Industry body CII has made a case for bringing down the corporate tax rate to 18 per cent along with elimination of all exemptions saying it will not result in any loss to the exchequer.
The Modi 1.0 government had proposed to bring down the corporate tax rate from 30 per cent to 25 per cent gradually. The government has already reduced it to 25 per cent for companies having turnover of less than Rs 250 crore.
"We are supporting a reduction in taxes along with reduction in exemptions and a very simplified tax code. Our numbers show that 18 per cent corporate tax along with zero exemptions could be revenue neutral. We would prefer to go in that kind of direction," CII President Vikram Kirloskar told PTI in an interview.
Finance Minister Nirmala Sitharaman, who is holding pre-Budget consultations with different stakeholders, including industry, will be presenting the first Budget of Modi 2.0 government on July 5.
Kirloskar also suggested that the government should take measures to spur investment and growth, which slowed to five-year low of 6.8 per cent in 2018-19.
"If equity cost is high, people will not invest. Right now equity is taxed at dividend level as well as capital gains tax level. You certainly cannot grow an economy only on debt. So we need to have equity getting into investment and hard assets being built up," he said.
To push investment, he further said the government should address issues concerning land reforms and labour laws.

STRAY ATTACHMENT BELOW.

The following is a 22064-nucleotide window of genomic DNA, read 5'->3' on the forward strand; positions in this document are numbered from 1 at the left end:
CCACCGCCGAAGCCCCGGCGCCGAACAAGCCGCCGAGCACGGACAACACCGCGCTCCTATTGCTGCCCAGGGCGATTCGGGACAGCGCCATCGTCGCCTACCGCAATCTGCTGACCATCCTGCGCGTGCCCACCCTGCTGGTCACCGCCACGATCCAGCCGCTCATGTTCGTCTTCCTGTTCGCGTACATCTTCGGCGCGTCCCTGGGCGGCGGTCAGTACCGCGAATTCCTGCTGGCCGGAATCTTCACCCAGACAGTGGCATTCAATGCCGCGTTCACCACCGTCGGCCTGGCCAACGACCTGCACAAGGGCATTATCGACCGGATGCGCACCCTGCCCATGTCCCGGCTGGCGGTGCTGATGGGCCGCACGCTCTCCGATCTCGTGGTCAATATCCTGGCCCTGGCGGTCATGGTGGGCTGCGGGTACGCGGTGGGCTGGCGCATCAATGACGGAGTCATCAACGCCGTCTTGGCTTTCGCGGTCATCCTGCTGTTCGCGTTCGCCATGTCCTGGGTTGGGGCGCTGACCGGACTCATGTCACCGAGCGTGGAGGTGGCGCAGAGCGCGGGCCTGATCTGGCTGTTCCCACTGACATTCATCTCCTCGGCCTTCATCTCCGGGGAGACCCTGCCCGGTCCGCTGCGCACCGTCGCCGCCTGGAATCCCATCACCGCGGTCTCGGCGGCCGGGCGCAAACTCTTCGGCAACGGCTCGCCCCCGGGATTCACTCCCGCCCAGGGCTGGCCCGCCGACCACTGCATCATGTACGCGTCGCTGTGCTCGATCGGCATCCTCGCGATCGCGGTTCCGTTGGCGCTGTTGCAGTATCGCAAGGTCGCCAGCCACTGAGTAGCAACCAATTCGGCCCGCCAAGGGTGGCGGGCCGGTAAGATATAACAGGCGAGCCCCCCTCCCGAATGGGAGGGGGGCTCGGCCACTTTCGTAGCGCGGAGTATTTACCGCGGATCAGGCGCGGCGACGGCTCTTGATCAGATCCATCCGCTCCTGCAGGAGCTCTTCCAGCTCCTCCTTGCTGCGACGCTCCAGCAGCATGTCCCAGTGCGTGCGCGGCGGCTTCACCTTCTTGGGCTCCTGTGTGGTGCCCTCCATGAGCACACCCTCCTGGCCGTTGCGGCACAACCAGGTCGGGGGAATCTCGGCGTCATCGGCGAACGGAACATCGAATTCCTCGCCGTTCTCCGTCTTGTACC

The newly-elected president of the industry chamber also exuded confidence that with strong government in place, the country is poised to achieve 7 per cent plus economic growth.
"We are confident that by the end of the year, by the third or fourth quarter, we will recover back to 7 per cent plus," he said while adding that the last few months were tough for the economy.
When asked about the high unemployment rate as per the government data, Kirloskar said he was "not so comfortable" with the NSSO data.
"I am not so comfortable with the NSSO data...we are doing our numbers (based on industry survey). I think the NSSO data is based on households. It is showing big differences," he said.
The recent NSSO data showed that unemployment at 6.1 per cent of total labour force during 2017-18 was the highest in 45 years.
On withdrawal of Generalised System of Preference (GSP) by the US on imports from India, Kirloskar said the move would hurt a small part of the country's trade.
"Looks like GSP is going to hurt some people, not only here but also on the importing side. Some people may say it is a very small part of the trade but if a few individuals are going to be affected we have to take care of them," he said.
The CII president expressed hope that the automobile sector sales, which is down due to several reasons, would revive in the months to come.